Urgent message: Most of the laboratory testing that occurs in urgent care consists of simple, on-site tests that are “waived” from federal CLIA regulations—but urgent care centers must still comply with standards affecting their CLIA waiver.
All facilities in the United States that perform laboratory testing on human specimens for health assessment or the diagnosis, prevention, or treatment of disease are regulated under the Clinical Laboratory Improvement Amendments of 1988 (CLIA). CLIA requires laboratories to be certificated by individual states as well as by the Centers for Medicare & Medicaid Services (CMS). Laboratories must comply with regulations jointly administered by CMS, the FDA, and the CDC, who together oversee all aspects of the CLIA program.
Because of the low- to moderate-acuity level of medical conditions typically treated in urgent care, the on-demand nature of urgent care services requiring an immediate diagnosis, and the fact that the top 10 diagnoses constitute 80% or more of urgent care visits, urgent care centers typically do not conduct complex labs that require expensive equipment and a dedicated technician. Rather, they use various “instant” (nonautomated) lab tests that provide fast and accurate diagnoses for simple presentations. Common tests in urgent care include urine pregnancy tests, dipstick urinalysis tests, rapid strep and flu tests, blood glucose tests, and urine tests for marijuana and other substances. If more complicated testing is needed, most urgent care centers do a “collect” and send out to a full-service reference lab, such as LabCorp or Quest, which would be fully compliant with CLIA.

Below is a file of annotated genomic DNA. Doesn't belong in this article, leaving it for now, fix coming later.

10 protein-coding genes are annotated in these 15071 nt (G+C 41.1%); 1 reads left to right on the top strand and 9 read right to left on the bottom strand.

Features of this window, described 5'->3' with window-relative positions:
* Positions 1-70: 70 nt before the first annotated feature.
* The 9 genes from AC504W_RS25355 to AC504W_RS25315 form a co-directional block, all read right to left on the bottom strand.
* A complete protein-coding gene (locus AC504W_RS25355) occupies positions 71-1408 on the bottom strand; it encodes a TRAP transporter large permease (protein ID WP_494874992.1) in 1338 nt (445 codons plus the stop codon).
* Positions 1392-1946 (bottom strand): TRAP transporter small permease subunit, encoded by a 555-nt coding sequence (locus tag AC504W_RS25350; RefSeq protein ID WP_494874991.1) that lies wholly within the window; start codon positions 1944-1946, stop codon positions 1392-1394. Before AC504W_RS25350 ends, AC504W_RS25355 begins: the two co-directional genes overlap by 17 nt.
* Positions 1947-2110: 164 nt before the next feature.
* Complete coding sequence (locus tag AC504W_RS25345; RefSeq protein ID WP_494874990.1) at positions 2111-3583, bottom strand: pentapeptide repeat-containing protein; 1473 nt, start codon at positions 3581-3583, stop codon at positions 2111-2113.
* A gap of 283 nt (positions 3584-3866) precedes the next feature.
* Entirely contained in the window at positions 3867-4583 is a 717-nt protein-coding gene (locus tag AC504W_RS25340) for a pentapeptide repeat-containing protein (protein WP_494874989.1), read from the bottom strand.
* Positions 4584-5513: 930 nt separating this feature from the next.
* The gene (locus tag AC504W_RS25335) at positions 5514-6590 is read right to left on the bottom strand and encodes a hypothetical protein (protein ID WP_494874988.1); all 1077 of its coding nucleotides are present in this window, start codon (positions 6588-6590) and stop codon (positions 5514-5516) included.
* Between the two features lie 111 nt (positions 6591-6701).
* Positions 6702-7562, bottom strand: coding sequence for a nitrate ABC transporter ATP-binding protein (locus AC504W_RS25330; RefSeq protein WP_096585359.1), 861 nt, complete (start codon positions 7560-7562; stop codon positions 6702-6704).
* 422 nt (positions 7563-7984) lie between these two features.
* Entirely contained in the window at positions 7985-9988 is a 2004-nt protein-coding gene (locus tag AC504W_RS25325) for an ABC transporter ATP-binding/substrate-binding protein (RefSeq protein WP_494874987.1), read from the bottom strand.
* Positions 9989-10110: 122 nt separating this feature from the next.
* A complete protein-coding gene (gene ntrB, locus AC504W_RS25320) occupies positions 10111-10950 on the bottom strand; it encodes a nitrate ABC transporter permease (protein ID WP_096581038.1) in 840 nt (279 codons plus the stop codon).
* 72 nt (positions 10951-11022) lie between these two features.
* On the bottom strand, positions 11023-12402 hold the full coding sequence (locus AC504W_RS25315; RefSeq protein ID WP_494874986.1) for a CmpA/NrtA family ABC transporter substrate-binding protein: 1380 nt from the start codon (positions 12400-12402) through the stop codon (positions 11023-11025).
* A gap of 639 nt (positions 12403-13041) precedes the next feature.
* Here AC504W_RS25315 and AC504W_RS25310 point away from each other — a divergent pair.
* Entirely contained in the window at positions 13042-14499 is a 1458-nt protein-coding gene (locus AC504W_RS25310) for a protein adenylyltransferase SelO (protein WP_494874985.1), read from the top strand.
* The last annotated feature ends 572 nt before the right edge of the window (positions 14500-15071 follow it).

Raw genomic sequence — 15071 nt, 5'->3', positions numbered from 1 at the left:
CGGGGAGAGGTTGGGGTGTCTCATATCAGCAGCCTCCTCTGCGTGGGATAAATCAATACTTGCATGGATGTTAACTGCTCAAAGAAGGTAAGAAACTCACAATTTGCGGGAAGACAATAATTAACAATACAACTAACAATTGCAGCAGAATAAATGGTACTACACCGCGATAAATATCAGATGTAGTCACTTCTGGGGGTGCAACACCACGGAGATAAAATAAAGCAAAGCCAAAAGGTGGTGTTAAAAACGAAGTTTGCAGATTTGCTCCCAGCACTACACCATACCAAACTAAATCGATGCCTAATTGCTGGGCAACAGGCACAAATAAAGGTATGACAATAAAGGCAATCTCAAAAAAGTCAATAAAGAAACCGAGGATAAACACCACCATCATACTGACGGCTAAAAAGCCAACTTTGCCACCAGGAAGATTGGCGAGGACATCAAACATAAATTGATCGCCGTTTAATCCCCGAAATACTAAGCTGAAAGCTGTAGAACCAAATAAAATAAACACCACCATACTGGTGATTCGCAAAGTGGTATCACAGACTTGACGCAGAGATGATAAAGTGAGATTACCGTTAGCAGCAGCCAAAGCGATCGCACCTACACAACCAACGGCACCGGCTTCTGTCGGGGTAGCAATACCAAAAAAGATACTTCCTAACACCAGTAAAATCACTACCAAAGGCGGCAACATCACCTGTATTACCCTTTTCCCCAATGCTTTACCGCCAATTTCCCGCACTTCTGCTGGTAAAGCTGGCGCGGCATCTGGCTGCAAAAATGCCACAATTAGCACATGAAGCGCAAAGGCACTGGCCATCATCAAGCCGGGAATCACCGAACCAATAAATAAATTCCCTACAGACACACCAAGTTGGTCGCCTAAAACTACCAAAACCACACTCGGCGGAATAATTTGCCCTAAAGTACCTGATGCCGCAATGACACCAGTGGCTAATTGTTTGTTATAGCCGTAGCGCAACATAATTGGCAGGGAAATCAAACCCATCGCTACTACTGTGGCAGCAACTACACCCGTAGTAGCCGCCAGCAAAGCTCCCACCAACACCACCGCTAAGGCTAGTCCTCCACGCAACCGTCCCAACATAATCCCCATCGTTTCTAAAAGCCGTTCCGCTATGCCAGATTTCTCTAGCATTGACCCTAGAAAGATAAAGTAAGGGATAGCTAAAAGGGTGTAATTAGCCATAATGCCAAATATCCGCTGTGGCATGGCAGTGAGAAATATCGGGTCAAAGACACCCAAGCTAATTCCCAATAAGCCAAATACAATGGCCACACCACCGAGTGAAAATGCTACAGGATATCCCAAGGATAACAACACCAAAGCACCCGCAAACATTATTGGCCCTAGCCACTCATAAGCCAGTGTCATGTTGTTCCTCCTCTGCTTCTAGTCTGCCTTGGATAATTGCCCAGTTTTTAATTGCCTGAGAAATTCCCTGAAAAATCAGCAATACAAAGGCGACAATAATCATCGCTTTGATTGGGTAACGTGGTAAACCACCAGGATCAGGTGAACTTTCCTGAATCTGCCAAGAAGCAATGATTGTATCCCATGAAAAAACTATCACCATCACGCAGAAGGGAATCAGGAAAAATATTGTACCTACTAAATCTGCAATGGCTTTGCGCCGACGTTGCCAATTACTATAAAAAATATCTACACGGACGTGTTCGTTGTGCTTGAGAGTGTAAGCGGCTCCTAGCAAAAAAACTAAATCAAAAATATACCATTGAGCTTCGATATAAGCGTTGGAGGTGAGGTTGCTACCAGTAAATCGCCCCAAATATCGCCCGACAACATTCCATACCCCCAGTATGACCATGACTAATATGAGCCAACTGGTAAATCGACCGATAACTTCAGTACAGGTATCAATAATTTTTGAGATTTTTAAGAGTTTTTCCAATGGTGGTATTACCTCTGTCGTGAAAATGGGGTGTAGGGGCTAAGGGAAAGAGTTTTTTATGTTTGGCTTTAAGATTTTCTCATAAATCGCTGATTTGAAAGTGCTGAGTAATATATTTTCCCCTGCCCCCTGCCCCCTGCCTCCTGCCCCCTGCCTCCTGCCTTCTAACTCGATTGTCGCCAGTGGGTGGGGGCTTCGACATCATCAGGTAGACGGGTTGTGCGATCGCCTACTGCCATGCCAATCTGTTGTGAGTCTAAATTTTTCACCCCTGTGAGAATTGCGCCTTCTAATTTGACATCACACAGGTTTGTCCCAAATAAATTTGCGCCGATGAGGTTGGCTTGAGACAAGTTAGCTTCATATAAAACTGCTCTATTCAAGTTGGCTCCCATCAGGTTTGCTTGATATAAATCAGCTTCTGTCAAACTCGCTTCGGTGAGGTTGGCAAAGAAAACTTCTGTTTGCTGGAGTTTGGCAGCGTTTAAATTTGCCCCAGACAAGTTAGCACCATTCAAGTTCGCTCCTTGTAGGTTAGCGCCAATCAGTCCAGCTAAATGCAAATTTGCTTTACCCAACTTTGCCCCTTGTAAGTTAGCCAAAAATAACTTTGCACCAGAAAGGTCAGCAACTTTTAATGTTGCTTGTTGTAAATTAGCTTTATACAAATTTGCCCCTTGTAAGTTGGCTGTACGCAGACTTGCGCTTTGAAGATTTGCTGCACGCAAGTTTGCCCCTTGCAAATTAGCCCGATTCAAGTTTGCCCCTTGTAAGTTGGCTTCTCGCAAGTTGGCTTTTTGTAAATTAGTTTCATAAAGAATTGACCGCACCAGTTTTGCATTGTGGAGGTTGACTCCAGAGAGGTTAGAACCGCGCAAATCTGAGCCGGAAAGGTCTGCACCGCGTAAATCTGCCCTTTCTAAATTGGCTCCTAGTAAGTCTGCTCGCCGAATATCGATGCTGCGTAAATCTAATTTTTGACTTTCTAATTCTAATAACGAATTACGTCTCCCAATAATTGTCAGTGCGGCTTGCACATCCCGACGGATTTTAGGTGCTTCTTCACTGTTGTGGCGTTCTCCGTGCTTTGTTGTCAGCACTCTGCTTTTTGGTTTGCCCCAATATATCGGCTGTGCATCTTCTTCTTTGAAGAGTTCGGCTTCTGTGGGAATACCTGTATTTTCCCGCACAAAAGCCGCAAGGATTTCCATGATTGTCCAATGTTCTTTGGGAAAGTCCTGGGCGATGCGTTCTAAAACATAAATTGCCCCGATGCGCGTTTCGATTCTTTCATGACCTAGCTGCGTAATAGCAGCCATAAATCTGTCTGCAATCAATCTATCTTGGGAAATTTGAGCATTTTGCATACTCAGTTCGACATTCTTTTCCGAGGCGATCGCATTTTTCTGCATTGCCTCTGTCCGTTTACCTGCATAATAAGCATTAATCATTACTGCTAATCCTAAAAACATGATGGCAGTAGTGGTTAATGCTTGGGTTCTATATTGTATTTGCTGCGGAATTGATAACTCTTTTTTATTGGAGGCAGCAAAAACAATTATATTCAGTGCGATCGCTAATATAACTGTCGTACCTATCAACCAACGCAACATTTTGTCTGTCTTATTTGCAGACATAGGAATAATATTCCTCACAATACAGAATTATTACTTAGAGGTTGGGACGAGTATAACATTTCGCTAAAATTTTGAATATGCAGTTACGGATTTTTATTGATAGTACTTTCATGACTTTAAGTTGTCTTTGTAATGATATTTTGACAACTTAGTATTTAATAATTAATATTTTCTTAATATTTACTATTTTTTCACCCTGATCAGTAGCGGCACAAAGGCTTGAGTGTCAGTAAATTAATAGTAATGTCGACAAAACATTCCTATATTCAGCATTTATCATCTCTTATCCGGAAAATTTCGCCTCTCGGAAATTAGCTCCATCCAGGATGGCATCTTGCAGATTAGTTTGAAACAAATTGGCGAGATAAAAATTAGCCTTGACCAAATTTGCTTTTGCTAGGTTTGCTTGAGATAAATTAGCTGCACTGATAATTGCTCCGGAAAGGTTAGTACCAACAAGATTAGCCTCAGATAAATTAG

Because the instant tests used in urgent care have been proven so simple and accurate that it’s virtually impossible to produce an incorrect result when conducting them, CLIA provides a “waiver” for medical practices that perform only these types of tests. The rapid availability of results for immediate patient follow-up, combined with the ability to be administered with minimum training, makes CLIA-waived tests an indispensable tool for urgent care. However, this type of testing still requires a certificate of CLIA waiver regardless of how many tests the center performs and even if the center does not charge the patient or bill Medicare or other insurance plans for lab services.
Even with a waiver, compliance inspections by one of the aforementioned CLIA governing bodies can and do occur—either at random, or to investigate a patient or employee complaint. Penalties for not meeting CLIA-waived test standards depend on the level of the violation:
- Lower-level or nonimmediate jeopardy issues can result in fines ranging from $50 to $3,000 per day, whereas…
- Violations that could cause false point-of-care results—primarily due to improper quality proceduresor those that could cause patient harm can result in significantly higher fines, exclusion from federal programs, suspension or revocation of your CLIA-waived certificate, or in extreme cases, prison time.